Oh, what a tangled web we weave/When first we practice to deceive!  

I am ensnared now by threads of deception, many that I have spun myself. If I could but seize the axe and sever these cords, I’d return to a world that wasn’t interconnected. A hypothetical “disconnected” world in which I knew, really knew, my family, my neighbors, my community, this valley, this land. A world in which I experienced the view of my fields from under a favorite tree, and never on a glowing screen. Detached, cut loose and drifting, away from this horror show of a failed civic discourse. Into a world in which misunderstanding was solved with respectful discussion and a handshake; communications with family were handwritten instead of texted, in which relatives would come upon my friend’s letter, tucked away in a book, when going through my estate.

Where, standing in the barnyard, I would proclaim, “I didn’t retreat, I attacked,” to the listening crows and the steaming compost bin. And then sit on the porch, with you, in companionable silence, as together we tore apart these threads.


Reading this weekend: Great Tales of Terror and the Supernatural (Modern Library anthology). And, scaring myself silly with Victorian ghost stories.

The South is a Neolithic Fort: revisited

Paul Kingsnorth, in his latest collections of essays, references a Scottish poet who moved to a small isolated farm and never left. His friends visited and asked why he had withdrawn from the world. Standing there among his gardens, he answered, I didn’t withdraw, I attacked.

These past weeks as a residual collection of pond-scum Nazis and Klansmen fought against those swept up in an emotional new-Taliban-ish movement, it occurred to me both were hell-bent on purification, either of a people or a history. Both seemed an appropriate stand-in actor for our modern world, with its mania for either paving over an inconvenient past or an arable landscape.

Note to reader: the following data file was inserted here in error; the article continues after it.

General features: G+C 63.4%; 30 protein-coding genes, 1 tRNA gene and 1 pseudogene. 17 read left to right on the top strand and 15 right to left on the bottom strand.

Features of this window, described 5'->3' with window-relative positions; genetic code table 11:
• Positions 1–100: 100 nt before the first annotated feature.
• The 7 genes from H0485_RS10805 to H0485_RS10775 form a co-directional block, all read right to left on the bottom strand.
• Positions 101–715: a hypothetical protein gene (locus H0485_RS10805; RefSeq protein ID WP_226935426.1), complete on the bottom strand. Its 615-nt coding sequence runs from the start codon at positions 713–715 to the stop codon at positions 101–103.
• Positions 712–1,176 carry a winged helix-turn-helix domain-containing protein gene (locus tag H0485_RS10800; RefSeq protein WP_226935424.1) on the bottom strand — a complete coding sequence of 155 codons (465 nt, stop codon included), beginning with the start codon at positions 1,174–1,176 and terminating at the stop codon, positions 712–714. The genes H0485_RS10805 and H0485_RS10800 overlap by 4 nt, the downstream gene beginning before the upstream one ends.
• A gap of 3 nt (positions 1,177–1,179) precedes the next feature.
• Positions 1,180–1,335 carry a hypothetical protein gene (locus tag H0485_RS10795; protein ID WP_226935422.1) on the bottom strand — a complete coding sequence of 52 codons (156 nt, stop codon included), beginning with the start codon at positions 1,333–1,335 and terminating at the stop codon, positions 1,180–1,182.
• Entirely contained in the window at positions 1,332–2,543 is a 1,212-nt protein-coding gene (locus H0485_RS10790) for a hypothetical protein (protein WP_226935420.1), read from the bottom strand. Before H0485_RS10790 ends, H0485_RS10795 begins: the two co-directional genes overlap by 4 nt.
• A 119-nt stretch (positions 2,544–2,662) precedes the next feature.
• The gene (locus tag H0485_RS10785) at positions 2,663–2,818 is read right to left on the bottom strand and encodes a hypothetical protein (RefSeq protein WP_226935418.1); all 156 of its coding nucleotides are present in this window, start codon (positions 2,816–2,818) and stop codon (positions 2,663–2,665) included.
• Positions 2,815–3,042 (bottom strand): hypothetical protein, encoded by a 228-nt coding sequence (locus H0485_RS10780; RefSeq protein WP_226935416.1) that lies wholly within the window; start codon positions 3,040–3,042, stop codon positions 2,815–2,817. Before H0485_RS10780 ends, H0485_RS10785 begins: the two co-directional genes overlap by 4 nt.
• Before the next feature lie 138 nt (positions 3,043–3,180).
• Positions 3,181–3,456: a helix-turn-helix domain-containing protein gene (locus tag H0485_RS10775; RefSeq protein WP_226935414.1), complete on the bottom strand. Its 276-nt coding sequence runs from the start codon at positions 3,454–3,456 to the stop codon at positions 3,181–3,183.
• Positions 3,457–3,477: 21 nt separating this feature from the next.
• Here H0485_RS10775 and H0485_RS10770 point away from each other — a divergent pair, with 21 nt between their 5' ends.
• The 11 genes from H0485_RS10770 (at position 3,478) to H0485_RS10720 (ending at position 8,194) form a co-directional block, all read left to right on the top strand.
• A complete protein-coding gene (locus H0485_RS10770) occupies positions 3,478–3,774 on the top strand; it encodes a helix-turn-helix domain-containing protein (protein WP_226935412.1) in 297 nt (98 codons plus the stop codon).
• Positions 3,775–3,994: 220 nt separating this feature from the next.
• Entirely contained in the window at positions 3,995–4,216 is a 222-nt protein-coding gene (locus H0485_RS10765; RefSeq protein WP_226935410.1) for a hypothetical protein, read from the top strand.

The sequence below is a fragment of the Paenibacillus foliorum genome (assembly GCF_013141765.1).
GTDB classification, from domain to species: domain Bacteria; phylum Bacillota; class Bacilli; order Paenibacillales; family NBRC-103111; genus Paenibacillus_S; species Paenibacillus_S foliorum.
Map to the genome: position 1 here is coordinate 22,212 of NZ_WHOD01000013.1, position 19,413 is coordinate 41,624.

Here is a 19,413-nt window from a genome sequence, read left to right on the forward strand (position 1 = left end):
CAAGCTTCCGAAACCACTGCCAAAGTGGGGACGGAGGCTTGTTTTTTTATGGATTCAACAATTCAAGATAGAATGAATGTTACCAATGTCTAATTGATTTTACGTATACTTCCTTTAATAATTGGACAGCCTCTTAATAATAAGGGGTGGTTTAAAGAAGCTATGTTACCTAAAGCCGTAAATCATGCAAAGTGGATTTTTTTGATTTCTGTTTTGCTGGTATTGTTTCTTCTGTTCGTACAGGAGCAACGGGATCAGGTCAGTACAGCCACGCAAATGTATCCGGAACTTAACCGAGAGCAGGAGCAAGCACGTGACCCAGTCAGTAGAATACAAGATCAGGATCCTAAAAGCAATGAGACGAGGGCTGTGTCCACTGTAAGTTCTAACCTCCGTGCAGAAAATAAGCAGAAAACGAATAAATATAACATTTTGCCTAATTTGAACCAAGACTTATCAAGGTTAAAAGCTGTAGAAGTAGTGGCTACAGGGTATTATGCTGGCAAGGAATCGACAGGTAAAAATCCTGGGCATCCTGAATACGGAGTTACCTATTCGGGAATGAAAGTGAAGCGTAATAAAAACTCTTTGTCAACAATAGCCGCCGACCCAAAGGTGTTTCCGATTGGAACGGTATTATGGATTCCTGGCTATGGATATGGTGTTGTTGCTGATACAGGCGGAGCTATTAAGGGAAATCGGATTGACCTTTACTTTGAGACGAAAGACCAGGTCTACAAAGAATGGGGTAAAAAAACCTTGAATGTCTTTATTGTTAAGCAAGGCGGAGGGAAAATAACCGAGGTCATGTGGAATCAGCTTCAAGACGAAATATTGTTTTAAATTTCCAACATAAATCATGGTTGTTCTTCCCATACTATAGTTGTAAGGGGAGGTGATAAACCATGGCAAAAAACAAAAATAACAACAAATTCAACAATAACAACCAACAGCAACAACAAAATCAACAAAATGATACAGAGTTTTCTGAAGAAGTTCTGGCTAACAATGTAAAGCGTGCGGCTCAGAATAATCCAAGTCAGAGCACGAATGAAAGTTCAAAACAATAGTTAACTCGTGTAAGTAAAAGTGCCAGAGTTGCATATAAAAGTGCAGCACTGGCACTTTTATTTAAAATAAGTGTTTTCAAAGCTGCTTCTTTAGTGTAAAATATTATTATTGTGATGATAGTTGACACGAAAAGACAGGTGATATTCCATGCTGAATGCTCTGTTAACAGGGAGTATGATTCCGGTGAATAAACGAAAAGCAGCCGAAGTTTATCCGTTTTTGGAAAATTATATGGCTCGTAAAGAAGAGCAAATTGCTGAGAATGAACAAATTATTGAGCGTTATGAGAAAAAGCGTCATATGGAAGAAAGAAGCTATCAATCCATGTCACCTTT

The real rebel culture of the South has always been found in its gardens, chicken coops, and pigsties. So, today, I resolve upon leaving my study to go out to my gardens, where, in an act of rebellion, I will launch an attack against modernity, one tomato at a time. Let my monument be a well-stocked larder and a cured ham hanging under the stairs.

It was in a Steak ‘n Shake in Georgia, standing in a swirl of moderns, with their faux tribal tattoos and piercings, that a small girl protectively held the weathered fingers of her grandfather. He stood erect in his worn overalls, both hands slightly curled, as if gripping the wooden handles of a plow, looking out of place.

The image struck me that all of the people, the building, and the parking lot were intruders and interlopers, a mirage. That the old man was standing in the same pose, in the same place in a tobacco plot, hands gripped just so around the plow handles, two mules out front and a granddaughter by his side.

The South is like this. Sometimes it is a Neolithic fort in the landscape. A slight rise in the ground indicating the presence of a past for those who can read it. A place full of relics and behaviors that are deemed out of place in a culture easily bored and distracted. It is not a landscape easily read by the digital world or understood by soundbite.

It has a people, black and white, who are looked down on and discarded because they have not adapted quickly enough. Modest people who don’t know that a paved parking lot has more value than a small field of their own. It has an agrarian soul and a heart that still beats.